Network Director of News and Public Affairs, Craig McPherson, said:

“You shouldn’t become the story by simply doing your job but in the chaos the world witnessed there are circumstances you have no control over. Amelia and Tim produced fearless and measured reporting across a frantic 24 hours. The award is a tribute to their courage and poise under extreme pressure.”

2020 Walkleys – TV Categories
(Winners in Bold):

Television/Video Camerawork
Adam Bovino, Today and Nine News, Nine, “George Floyd Protests”
Scott Morelli, 60 Minutes, Nine, “Permafrost”
Aaron Smith, ABC TV and ABC iView, “Revelation”

Television/Video News Reporting
Amelia Brace and Tim Myers, Sunrise, Seven News and The Latest, Seven Network, “Beat the Press: Journalism Under Attack”
Alex Hart, Seven News Sydney, Seven Network “New South Wales Fires”
Chris O’Keefe, Nine News, Nine Network, “The Ruby Princess Emails”

Television/Video Current Affairs Short (Less Than 20 Minutes)
Marc Fennell, Ninah Kopel and Joel Stillone, The Feed, SBS, “Stuffed: Inside Australia’s Biggest Museum Heist”
Adele Ferguson and Chris Gillett, 7.30, ABC, “Alinta Exposed: Power, lies and privacy breaches”
Dylan Welch, Suzanne Dredge and David Maguire, 7.30, ABC, “Battlescars”

Television/Video Current Affairs Long (More Than 20 Minutes)
Nick McKenzie, Joel Tozer and Sumeyya Ilanbey, 60 Minutes, Nine, “The Faceless Man”
Louise Milligan, Mary Fallon and Lauren Day, Four Corners, ABC, “Boys Club”
Mark Willacy and the ABC Investigations-Four Corners Team, Four Corners, ABC, “Killing Field”

Public Service Journalism
Nina Funnell, Kerry Warren and Lori Youmshajekian,, The Herald Sun, NT News and The Mercury, “#LetUsSpeak: Victoria blocks sexual assault victims from using real names”, “Give Rape Survivors a Voice” and “Gang rape victim becomes first Tasmanian to speak out following gag law reform”
Chris Vedelago, Sumeyya Ilanbey and Cameron Houston, The Age, “The man who made a toxic waste disaster,” “What happened to us in West Footscray? Firefighters call for answers after toxic fire” and “’Don’t fight’: CFA told to stay home if chemical stash explodes”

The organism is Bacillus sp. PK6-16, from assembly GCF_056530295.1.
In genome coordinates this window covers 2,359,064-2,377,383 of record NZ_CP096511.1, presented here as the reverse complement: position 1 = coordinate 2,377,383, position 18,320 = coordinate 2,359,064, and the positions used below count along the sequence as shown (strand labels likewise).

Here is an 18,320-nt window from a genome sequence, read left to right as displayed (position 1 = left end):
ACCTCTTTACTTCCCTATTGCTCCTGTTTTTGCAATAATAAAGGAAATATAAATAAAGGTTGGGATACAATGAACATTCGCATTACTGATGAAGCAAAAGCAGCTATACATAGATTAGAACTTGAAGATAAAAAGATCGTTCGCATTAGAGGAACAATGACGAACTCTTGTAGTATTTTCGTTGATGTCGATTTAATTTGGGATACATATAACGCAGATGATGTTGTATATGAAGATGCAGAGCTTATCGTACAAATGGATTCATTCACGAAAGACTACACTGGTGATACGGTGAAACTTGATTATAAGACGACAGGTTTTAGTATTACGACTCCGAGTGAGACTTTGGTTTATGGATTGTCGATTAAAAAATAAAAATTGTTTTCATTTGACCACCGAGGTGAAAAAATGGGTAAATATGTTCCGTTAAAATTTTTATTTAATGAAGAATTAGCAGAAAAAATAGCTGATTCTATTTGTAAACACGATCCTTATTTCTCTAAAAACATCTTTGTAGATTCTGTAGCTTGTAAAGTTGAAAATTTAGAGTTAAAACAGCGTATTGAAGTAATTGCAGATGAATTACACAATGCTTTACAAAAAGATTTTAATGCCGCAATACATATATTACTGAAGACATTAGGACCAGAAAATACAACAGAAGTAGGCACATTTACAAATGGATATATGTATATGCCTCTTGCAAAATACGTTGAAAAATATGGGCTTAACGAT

Elise Worthington, Lesley Robinson and John Stewart, Four Corners, ABC, “Please Don’t Judge”

Coverage Of Indigenous Affairs
Stan Grant and the Four Corners Team, Four Corners, ABC, “I Can’t Breathe”
Annabel Hennessy, The West Australian, “Kill or Be Killed? The incarceration of Jody Gore”
Calla Wahlquist and Lorena Allam, Guardian Australia, “Rio Tinto explodes Juukan Gorge, and BHP’s 24-hour backdown”

Sports Journalism
Peter Badel, Travis Meyn, Robert Craddock and Kate Kyriacou, The Courier-Mail, “Fall of the Brisbane Broncos”
Jessica Halloran and Julian Linden, The Australian and The Daily Telegraph, “On Thin Ice: Katia’s story”
Caro Meldrum-Hanna, Amy Donaldson, Fred Shaw and Justin Stevens, 7.30, ABC, “The Final Race”

Casey Briggs, Andrew George, Ryan Kerlin and Peter Matejcek, ABC, “The Curve: COVID-19 data journalism”
Four Corners Team, Four Corners, ABC, “Black Summer”
Visual Stories Team, The Sydney Morning Herald and The Age, “Invisible Crime – Are we failing victims of sexual violence”

Scoop Of The Year
Samantha Maiden, The New Daily, “Hawaii Two-O: Scott Morrison’s bushfire holiday”
Nick McKenzie, Joel Tozer and Sumeyya Ilanbey, 60 Minutes, Nine, “The Faceless Man”
Paul Sakkal and Chloe Booker, The Age, “Hotel quarantine”

Coverage Of A Major News Event Or Issue
ABC News and ABC Regional and Local Team, ABC, “ABC Bushfire Coverage”
Richard Baker and The Age hotel quarantine news team, The Age, “Hotel quarantine”
Stan Gorton, The Islander, “Kangaroo Island bushfire coverage”

Business Journalism
Adele Ferguson, Lesley Robinson and Lauren Day, Four Corners, ABC TV and The Sydney Morning Herald and The Age, Nine Network, “Immoral and unethical”
Jared Lynch and Nick Evans, The Australian, “Ending business payment rorts”
Michael Roddan, The Australian Financial Review, “#AMPToo – sexual harassment at AMP”

Investigative Journalism
Jacqueline Maley and Kate McClymont, The Sydney Morning Herald and The Age, “‘Dirty Dyson’: a harasser on the High Court”
Nick McKenzie and Chris Masters, 60 Minutes, Nine, “Secrets of War”
Mark Willacy and the ABC Investigations-Four Corners Team, Four Corners, ABC, “Killing Field”

Walkley Documentary Award Shortlist
Against Our Oath, Heather Kirkpatrick, Waratah Films
Revelation, Sarah Ferguson, Nial Fulton and Tony Jones, ABC and In Films
Storm in a Teacup, Nia Pericles and Celia Tait, ABC and Artemis Media

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Brand new series of SPICKS AND SPECKS premieres tonight on ABC

Join Adam Hills, Myf Warhurst, Alan Brough when Australia’s popular music quiz show returns. With ten mystery songs, 100 clues, two team captains and 40 guests trying to figure it all out, this new season is like no other!


This week our special guest is Melissa Bell from Neighbours as we group binge the finale episode ever.